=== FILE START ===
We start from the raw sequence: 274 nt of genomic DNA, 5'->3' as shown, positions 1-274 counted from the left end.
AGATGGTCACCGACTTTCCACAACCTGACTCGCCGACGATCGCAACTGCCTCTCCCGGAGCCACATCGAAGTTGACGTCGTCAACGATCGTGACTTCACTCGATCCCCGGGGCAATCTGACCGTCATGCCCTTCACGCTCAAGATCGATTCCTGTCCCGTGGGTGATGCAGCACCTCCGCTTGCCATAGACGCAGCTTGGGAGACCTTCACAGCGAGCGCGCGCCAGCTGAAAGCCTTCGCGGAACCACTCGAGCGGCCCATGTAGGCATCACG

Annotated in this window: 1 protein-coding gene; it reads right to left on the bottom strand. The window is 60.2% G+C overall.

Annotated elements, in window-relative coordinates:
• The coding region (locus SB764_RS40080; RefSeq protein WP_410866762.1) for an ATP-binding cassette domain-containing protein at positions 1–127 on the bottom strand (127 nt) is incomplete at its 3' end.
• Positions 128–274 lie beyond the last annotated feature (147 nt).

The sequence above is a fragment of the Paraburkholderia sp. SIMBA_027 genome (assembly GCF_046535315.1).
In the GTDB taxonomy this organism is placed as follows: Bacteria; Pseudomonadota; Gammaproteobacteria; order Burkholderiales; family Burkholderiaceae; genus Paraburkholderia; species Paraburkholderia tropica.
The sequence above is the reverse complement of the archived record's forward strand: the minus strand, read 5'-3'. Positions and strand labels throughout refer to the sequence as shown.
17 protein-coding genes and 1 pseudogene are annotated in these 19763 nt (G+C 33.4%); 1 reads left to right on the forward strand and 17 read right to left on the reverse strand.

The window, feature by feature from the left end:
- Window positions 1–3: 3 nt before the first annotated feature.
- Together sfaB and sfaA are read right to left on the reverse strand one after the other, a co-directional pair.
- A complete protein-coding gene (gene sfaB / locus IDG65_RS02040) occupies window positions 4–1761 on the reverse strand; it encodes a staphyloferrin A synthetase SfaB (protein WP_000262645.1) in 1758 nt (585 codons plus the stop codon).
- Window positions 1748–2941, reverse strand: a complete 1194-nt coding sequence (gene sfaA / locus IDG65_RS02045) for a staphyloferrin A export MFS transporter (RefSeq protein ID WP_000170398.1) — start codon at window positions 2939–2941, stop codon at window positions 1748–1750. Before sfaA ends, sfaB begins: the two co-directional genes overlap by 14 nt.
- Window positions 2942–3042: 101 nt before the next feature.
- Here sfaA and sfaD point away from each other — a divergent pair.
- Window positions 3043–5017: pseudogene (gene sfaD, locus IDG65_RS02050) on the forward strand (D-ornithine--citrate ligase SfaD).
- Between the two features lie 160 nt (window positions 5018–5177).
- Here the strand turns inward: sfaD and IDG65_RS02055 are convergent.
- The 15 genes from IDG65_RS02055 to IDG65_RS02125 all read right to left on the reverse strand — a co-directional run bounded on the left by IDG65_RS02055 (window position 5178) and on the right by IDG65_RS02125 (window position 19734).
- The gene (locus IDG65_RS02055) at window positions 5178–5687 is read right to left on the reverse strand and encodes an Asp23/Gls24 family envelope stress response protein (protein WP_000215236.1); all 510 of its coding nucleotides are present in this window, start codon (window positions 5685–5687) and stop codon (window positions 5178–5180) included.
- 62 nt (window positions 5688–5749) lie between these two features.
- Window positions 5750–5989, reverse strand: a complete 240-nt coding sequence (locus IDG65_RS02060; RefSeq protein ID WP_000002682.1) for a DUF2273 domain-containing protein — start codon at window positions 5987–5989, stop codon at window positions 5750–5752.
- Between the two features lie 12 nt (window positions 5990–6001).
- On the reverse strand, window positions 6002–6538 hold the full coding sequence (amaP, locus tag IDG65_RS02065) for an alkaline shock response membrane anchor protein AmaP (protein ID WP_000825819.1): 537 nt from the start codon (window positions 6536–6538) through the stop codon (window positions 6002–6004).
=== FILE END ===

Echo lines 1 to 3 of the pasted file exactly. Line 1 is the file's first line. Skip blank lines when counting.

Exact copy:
We start from the raw sequence: 274 nt of genomic DNA, 5'->3' as shown, positions 1-274 counted from the left end.
AGATGGTCACCGACTTTCCACAACCTGACTCGCCGACGATCGCAACTGCCTCTCCCGGAGCCACATCGAAGTTGACGTCGTCAACGATCGTGACTTCACTCGATCCCCGGGGCAATCTGACCGTCATGCCCTTCACGCTCAAGATCGATTCCTGTCCCGTGGGTGATGCAGCACCTCCGCTTGCCATAGACGCAGCTTGGGAGACCTTCACAGCGAGCGCGCGCCAGCTGAAAGCCTTCGCGGAACCACTCGAGCGGCCCATGTAGGCATCACG

Annotated in this window: 1 protein-coding gene; it reads right to left on the bottom strand. The window is 60.2% G+C overall.